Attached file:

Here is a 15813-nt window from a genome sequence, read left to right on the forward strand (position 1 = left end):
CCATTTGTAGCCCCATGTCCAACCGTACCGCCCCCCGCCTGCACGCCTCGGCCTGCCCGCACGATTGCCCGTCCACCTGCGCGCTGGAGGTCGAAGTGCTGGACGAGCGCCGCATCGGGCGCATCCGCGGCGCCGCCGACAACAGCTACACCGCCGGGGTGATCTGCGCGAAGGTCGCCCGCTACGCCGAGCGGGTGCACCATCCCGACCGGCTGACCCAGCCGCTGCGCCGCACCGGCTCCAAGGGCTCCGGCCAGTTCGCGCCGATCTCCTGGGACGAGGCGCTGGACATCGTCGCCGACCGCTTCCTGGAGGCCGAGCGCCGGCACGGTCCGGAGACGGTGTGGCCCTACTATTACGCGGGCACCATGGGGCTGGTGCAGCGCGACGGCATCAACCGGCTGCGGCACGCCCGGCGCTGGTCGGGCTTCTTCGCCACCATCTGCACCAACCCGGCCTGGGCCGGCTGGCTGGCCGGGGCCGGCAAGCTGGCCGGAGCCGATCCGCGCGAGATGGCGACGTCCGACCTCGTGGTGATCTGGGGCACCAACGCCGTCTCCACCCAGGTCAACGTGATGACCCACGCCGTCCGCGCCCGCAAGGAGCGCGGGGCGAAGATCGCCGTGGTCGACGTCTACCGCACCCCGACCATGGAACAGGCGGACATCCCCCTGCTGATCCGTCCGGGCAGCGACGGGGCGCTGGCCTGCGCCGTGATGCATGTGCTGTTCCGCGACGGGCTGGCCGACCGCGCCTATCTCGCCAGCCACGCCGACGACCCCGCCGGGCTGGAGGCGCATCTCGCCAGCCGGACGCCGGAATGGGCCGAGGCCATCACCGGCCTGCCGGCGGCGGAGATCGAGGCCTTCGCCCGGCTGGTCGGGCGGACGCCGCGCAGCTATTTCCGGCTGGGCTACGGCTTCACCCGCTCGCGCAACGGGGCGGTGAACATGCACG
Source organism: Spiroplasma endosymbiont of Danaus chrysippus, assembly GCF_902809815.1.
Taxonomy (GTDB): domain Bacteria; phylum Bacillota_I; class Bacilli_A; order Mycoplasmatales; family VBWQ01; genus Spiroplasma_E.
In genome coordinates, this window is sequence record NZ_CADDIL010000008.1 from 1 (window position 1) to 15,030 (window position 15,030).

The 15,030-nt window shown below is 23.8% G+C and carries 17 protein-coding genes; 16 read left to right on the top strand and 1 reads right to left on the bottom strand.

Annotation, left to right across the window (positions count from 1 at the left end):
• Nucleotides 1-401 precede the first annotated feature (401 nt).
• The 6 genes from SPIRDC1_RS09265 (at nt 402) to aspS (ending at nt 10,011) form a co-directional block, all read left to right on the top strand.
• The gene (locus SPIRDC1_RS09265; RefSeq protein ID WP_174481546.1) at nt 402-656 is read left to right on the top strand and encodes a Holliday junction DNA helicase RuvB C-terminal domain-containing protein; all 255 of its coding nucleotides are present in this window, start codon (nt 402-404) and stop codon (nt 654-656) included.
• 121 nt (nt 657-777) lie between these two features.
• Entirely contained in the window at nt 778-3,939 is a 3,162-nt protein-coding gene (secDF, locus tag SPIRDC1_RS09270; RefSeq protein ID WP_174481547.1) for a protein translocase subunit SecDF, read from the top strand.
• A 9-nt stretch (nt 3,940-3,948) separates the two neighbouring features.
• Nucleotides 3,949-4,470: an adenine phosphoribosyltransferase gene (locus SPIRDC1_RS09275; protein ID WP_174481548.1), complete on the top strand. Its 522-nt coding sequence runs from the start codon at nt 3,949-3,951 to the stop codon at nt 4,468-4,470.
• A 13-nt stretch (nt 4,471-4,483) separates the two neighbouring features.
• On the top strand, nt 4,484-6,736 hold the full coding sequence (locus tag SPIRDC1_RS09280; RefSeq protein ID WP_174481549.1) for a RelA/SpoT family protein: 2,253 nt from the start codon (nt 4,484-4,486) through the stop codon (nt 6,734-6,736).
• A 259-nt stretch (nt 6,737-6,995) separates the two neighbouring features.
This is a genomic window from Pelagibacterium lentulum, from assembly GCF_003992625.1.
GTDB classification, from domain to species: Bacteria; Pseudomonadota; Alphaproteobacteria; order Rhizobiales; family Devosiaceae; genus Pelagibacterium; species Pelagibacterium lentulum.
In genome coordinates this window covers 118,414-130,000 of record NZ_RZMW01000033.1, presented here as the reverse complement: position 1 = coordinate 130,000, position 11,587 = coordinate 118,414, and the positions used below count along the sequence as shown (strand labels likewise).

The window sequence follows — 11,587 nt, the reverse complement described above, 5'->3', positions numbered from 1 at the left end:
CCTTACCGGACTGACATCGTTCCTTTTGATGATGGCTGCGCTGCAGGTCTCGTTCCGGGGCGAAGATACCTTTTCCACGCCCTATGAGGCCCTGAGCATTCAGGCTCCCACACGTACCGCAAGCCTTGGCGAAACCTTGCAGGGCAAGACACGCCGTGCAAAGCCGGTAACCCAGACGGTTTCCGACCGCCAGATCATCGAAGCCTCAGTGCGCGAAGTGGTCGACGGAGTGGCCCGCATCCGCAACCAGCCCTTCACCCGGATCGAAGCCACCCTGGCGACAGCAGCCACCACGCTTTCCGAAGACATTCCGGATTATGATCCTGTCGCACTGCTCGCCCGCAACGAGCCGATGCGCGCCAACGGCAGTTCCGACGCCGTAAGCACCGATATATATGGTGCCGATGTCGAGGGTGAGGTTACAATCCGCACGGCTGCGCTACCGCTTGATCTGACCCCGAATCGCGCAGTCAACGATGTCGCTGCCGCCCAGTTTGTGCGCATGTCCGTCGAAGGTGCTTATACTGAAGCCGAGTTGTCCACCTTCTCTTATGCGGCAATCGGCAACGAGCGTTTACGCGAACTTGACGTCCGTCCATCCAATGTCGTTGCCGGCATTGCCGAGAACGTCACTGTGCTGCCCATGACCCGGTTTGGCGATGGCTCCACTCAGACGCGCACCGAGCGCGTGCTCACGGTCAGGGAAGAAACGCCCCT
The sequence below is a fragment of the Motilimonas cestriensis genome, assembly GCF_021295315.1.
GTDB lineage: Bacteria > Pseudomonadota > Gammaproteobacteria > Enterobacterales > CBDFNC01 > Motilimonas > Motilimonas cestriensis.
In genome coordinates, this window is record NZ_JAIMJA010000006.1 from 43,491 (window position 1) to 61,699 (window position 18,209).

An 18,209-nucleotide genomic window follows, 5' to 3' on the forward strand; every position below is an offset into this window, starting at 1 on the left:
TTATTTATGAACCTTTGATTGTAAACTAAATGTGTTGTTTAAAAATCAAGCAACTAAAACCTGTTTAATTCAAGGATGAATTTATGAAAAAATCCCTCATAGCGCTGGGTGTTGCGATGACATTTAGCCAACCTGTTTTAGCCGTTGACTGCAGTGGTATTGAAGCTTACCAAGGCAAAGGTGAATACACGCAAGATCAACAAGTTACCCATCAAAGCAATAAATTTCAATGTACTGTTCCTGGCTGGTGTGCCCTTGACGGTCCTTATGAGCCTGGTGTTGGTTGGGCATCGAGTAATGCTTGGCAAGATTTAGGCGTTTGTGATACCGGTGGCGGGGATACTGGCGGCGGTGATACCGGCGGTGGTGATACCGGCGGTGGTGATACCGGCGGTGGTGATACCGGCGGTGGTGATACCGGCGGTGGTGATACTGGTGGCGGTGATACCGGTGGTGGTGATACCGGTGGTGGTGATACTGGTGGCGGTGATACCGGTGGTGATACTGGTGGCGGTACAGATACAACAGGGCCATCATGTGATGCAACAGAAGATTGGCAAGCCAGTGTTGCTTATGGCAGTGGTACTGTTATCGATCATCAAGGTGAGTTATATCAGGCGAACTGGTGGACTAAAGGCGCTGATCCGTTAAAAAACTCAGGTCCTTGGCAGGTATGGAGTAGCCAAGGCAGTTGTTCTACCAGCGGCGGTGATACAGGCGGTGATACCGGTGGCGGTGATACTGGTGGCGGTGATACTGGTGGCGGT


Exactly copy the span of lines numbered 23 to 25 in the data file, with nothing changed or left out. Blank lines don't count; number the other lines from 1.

The sequence below is a fragment of the Motilimonas cestriensis genome, assembly GCF_021295315.1.
GTDB lineage: Bacteria > Pseudomonadota > Gammaproteobacteria > Enterobacterales > CBDFNC01 > Motilimonas > Motilimonas cestriensis.
In genome coordinates, this window is record NZ_JAIMJA010000006.1 from 43,491 (window position 1) to 61,699 (window position 18,209).